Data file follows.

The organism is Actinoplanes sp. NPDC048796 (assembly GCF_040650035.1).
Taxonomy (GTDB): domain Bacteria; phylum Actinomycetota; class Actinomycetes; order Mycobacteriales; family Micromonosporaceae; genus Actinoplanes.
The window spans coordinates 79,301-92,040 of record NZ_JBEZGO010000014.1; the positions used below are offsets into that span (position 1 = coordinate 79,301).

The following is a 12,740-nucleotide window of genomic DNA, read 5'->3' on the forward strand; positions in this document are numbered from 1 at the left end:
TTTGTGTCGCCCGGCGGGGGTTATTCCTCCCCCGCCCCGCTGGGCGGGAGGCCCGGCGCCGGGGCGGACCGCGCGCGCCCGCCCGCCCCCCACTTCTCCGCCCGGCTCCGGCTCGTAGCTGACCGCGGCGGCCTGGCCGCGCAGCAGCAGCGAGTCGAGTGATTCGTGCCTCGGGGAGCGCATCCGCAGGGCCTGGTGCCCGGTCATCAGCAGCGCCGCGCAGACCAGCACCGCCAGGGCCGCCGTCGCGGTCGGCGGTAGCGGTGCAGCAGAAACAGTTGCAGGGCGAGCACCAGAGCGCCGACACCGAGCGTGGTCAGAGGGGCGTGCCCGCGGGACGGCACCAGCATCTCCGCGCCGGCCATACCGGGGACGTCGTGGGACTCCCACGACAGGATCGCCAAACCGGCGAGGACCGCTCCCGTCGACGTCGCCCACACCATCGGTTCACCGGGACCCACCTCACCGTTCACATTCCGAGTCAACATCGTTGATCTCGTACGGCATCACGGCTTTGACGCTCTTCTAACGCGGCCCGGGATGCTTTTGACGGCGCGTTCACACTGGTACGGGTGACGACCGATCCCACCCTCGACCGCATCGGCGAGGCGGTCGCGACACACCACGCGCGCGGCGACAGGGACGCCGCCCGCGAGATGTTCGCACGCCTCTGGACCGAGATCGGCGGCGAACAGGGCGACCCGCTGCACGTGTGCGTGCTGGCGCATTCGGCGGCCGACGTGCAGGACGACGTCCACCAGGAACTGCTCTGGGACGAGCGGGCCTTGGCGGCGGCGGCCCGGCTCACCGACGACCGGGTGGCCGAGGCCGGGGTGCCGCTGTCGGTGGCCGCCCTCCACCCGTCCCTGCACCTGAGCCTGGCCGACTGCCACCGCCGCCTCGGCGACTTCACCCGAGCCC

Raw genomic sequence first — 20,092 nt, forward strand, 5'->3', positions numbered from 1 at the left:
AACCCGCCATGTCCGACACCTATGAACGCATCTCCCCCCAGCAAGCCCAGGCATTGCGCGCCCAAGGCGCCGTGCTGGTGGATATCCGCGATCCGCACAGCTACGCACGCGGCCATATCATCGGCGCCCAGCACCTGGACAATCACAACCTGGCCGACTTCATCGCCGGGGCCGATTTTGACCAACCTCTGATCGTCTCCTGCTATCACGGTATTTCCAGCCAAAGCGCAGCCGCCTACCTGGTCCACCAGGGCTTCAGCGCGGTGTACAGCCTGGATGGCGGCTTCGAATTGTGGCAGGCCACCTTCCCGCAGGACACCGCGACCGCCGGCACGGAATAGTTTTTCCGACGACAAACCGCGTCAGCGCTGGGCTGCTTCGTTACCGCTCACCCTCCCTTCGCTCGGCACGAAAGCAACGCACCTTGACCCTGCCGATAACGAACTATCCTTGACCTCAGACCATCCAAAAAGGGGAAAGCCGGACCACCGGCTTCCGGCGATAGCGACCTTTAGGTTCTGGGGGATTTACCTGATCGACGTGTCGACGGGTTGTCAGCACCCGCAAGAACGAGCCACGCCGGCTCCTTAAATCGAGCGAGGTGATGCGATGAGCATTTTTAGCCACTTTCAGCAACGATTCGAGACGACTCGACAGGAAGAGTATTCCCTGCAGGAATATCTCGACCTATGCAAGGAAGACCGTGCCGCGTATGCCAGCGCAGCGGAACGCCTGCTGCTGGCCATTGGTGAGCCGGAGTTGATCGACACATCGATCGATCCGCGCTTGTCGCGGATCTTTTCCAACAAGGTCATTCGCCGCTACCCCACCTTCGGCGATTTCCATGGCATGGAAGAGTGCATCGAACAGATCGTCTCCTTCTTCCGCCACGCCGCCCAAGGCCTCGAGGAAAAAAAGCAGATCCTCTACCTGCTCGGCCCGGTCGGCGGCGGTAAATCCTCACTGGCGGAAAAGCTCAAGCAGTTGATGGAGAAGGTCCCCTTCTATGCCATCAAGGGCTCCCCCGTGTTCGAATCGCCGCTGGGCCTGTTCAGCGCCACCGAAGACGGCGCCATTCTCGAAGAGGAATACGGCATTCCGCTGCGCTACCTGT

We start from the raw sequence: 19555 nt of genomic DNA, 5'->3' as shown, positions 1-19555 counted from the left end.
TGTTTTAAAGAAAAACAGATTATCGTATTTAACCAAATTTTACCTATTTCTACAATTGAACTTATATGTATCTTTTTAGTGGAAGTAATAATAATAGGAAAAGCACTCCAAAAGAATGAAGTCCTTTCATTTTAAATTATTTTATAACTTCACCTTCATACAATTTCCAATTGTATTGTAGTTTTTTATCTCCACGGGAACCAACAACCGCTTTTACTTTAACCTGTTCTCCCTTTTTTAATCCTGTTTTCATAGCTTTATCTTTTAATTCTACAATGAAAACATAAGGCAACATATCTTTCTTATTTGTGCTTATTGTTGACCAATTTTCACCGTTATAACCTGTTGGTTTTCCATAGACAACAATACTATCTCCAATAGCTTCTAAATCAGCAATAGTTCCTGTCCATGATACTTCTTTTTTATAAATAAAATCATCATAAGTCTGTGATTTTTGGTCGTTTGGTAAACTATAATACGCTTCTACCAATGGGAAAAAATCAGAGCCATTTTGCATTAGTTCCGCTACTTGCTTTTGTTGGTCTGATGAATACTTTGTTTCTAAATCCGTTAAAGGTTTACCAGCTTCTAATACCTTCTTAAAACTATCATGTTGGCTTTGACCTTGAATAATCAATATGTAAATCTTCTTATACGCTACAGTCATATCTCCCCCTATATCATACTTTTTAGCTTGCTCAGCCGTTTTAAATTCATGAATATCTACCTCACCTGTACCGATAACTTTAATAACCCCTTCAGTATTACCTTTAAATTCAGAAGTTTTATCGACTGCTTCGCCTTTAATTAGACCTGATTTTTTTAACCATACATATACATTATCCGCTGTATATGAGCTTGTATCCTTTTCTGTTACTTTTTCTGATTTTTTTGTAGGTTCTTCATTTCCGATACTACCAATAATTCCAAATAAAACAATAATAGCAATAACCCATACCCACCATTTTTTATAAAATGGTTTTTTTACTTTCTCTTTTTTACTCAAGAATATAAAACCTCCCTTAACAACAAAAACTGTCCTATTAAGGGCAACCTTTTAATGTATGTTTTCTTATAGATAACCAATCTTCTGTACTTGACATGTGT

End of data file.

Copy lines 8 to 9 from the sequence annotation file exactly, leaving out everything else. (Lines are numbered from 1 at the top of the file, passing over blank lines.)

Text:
We start from the raw sequence: 19555 nt of genomic DNA, 5'->3' as shown, positions 1-19555 counted from the left end.
TGTTTTAAAGAAAAACAGATTATCGTATTTAACCAAATTTTACCTATTTCTACAATTGAACTTATATGTATCTTTTTAGTGGAAGTAATAATAATAGGAAAAGCACTCCAAAAGAATGAAGTCCTTTCATTTTAAATTATTTTATAACTTCACCTTCATACAATTTCCAATTGTATTGTAGTTTTTTATCTCCACGGGAACCAACAACCGCTTTTACTTTAACCTGTTCTCCCTTTTTTAATCCTGTTTTCATAGCTTTATCTTTTAATTCTACAATGAAAACATAAGGCAACATATCTTTCTTATTTGTGCTTATTGTTGACCAATTTTCACCGTTATAACCTGTTGGTTTTCCATAGACAACAATACTATCTCCAATAGCTTCTAAATCAGCAATAGTTCCTGTCCATGATACTTCTTTTTTATAAATAAAATCATCATAAGTCTGTGATTTTTGGTCGTTTGGTAAACTATAATACGCTTCTACCAATGGGAAAAAATCAGAGCCATTTTGCATTAGTTCCGCTACTTGCTTTTGTTGGTCTGATGAATACTTTGTTTCTAAATCCGTTAAAGGTTTACCAGCTTCTAATACCTTCTTAAAACTATCATGTTGGCTTTGACCTTGAATAATCAATATGTAAATCTTCTTATACGCTACAGTCATATCTCCCCCTATATCATACTTTTTAGCTTGCTCAGCCGTTTTAAATTCATGAATATCTACCTCACCTGTACCGATAACTTTAATAACCCCTTCAGTATTACCTTTAAATTCAGAAGTTTTATCGACTGCTTCGCCTTTAATTAGACCTGATTTTTTTAACCATACATATACATTATCCGCTGTATATGAGCTTGTATCCTTTTCTGTTACTTTTTCTGATTTTTTTGTAGGTTCTTCATTTCCGATACTACCAATAATTCCAAATAAAACAATAATAGCAATAACCCATACCCACCATTTTTTATAAAATGGTTTTTTTACTTTCTCTTTTTTACTCAAGAATATAAAACCTCCCTTAACAACAAAAACTGTCCTATTAAGGGCAACCTTTTAATGTATGTTTTCTTATAGATAACCAATCTTCTGTACTTGACATGTGT